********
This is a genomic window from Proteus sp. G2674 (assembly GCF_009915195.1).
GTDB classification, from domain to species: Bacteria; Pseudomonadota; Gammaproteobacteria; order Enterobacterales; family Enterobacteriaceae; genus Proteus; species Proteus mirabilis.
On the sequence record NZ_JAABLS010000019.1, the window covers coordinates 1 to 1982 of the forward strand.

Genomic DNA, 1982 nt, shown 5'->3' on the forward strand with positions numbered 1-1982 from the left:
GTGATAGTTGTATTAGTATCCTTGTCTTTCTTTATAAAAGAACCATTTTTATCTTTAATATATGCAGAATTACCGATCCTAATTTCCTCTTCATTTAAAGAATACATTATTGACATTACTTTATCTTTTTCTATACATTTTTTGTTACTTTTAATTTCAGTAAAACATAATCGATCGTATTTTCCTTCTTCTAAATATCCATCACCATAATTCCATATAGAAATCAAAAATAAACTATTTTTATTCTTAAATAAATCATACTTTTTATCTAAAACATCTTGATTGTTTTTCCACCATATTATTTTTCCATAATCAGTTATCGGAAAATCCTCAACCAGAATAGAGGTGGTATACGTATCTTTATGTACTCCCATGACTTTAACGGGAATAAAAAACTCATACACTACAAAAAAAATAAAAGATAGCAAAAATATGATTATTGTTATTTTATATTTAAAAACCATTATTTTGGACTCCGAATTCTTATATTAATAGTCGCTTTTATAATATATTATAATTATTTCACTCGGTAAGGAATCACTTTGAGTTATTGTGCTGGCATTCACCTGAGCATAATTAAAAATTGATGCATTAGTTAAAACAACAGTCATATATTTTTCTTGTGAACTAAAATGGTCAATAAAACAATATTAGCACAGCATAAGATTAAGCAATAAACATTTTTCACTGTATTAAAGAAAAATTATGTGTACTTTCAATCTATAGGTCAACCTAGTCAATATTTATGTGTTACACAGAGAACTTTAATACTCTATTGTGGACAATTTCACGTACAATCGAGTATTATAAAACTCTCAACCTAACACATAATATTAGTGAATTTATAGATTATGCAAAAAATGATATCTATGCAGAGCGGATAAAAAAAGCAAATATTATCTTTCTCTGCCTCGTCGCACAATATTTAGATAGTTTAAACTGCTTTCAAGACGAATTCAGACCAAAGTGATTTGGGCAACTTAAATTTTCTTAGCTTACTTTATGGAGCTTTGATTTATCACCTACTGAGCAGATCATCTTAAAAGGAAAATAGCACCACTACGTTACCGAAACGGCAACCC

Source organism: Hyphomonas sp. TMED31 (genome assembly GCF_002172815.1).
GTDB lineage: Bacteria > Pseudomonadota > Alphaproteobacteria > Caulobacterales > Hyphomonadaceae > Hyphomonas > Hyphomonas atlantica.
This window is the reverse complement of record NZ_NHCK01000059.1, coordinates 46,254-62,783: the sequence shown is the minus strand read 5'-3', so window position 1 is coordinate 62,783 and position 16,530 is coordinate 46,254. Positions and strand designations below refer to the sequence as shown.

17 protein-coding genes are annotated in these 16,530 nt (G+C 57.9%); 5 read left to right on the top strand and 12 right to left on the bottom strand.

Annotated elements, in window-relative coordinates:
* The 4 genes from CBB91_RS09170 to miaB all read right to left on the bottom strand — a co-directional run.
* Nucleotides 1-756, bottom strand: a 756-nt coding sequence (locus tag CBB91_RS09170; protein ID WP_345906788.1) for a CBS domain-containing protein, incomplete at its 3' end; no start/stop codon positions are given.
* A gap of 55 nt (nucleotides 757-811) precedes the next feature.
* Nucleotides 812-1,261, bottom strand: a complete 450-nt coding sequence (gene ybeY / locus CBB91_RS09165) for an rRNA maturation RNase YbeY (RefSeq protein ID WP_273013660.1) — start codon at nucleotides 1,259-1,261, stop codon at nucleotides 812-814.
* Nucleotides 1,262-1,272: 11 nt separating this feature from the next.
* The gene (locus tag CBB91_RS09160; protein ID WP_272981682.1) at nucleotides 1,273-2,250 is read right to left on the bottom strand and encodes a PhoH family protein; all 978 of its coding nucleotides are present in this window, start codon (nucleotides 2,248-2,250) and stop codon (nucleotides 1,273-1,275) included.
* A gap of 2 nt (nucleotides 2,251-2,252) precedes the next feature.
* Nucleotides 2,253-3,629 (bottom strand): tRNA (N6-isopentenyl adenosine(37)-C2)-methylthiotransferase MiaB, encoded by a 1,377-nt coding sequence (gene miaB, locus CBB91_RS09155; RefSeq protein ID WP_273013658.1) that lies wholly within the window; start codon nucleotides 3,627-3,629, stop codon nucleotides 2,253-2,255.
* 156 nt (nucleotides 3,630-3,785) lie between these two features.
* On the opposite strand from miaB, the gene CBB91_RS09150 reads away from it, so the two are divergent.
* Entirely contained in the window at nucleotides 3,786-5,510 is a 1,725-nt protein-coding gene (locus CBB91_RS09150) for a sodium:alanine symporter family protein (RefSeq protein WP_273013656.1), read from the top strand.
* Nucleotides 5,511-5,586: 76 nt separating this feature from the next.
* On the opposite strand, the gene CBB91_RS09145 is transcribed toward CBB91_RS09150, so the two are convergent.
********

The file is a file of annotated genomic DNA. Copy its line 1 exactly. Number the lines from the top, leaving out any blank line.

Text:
This is a genomic window from Proteus sp. G2674 (assembly GCF_009915195.1).